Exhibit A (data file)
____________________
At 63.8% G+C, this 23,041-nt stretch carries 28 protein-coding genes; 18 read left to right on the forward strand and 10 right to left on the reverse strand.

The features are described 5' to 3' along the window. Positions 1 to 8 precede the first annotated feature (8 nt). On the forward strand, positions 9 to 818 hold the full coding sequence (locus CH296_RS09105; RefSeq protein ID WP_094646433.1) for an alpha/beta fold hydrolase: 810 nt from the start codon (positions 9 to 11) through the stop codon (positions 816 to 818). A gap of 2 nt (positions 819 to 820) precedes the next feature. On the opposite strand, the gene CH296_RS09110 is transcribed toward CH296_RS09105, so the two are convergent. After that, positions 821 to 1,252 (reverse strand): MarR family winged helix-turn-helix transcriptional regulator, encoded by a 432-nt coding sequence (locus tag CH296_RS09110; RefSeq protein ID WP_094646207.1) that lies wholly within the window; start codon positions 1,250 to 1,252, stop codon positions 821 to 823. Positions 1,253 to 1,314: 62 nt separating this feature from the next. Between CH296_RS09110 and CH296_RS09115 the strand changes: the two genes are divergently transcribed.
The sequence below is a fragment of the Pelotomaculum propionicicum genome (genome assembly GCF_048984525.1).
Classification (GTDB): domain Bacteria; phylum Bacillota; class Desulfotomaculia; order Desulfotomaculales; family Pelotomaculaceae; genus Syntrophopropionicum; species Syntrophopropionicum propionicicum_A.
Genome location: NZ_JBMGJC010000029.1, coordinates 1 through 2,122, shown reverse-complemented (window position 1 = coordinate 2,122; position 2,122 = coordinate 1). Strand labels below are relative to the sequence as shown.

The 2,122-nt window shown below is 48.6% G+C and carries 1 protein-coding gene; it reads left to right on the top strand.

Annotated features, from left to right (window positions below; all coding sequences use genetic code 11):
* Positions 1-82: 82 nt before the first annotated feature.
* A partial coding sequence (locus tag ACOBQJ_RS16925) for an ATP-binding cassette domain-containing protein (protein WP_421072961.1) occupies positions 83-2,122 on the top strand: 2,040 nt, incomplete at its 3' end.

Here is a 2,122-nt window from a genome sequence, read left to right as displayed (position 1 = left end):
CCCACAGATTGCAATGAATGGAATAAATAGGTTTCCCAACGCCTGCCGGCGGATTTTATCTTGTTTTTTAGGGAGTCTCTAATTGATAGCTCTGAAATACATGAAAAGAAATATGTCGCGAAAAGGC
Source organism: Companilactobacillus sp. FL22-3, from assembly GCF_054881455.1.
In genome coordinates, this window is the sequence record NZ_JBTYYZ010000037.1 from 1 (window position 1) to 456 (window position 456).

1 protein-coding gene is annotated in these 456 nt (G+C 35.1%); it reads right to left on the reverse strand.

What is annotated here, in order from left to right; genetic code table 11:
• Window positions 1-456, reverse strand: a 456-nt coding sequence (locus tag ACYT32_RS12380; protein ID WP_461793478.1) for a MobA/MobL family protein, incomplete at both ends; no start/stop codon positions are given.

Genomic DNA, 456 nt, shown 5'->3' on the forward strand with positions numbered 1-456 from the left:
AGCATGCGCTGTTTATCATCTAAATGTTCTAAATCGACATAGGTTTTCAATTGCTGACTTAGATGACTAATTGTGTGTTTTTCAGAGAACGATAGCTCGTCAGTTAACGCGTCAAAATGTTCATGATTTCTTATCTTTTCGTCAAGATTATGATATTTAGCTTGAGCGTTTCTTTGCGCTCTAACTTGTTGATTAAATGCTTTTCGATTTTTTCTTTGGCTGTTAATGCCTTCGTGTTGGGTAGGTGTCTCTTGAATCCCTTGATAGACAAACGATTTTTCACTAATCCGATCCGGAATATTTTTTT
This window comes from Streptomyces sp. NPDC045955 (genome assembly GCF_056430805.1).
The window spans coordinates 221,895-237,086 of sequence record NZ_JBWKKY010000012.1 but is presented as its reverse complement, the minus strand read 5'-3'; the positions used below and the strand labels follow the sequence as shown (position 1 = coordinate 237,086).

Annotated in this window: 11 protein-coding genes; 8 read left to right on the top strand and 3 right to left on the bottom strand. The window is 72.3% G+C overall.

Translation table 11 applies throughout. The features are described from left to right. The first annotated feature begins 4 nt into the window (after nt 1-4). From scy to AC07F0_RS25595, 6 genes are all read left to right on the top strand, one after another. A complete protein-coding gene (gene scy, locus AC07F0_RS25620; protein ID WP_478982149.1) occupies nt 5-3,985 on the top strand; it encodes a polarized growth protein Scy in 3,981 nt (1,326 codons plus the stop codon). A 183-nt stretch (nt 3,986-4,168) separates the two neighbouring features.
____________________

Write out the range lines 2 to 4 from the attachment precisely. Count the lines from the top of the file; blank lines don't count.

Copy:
The features are described 5' to 3' along the window. Positions 1 to 8 precede the first annotated feature (8 nt). On the forward strand, positions 9 to 818 hold the full coding sequence (locus CH296_RS09105; RefSeq protein ID WP_094646433.1) for an alpha/beta fold hydrolase: 810 nt from the start codon (positions 9 to 11) through the stop codon (positions 816 to 818). A gap of 2 nt (positions 819 to 820) precedes the next feature. On the opposite strand, the gene CH296_RS09110 is transcribed toward CH296_RS09105, so the two are convergent. After that, positions 821 to 1,252 (reverse strand): MarR family winged helix-turn-helix transcriptional regulator, encoded by a 432-nt coding sequence (locus tag CH296_RS09110; RefSeq protein ID WP_094646207.1) that lies wholly within the window; start codon positions 1,250 to 1,252, stop codon positions 821 to 823. Positions 1,253 to 1,314: 62 nt separating this feature from the next. Between CH296_RS09110 and CH296_RS09115 the strand changes: the two genes are divergently transcribed.
The sequence below is a fragment of the Pelotomaculum propionicicum genome (genome assembly GCF_048984525.1).
Classification (GTDB): domain Bacteria; phylum Bacillota; class Desulfotomaculia; order Desulfotomaculales; family Pelotomaculaceae; genus Syntrophopropionicum; species Syntrophopropionicum propionicicum_A.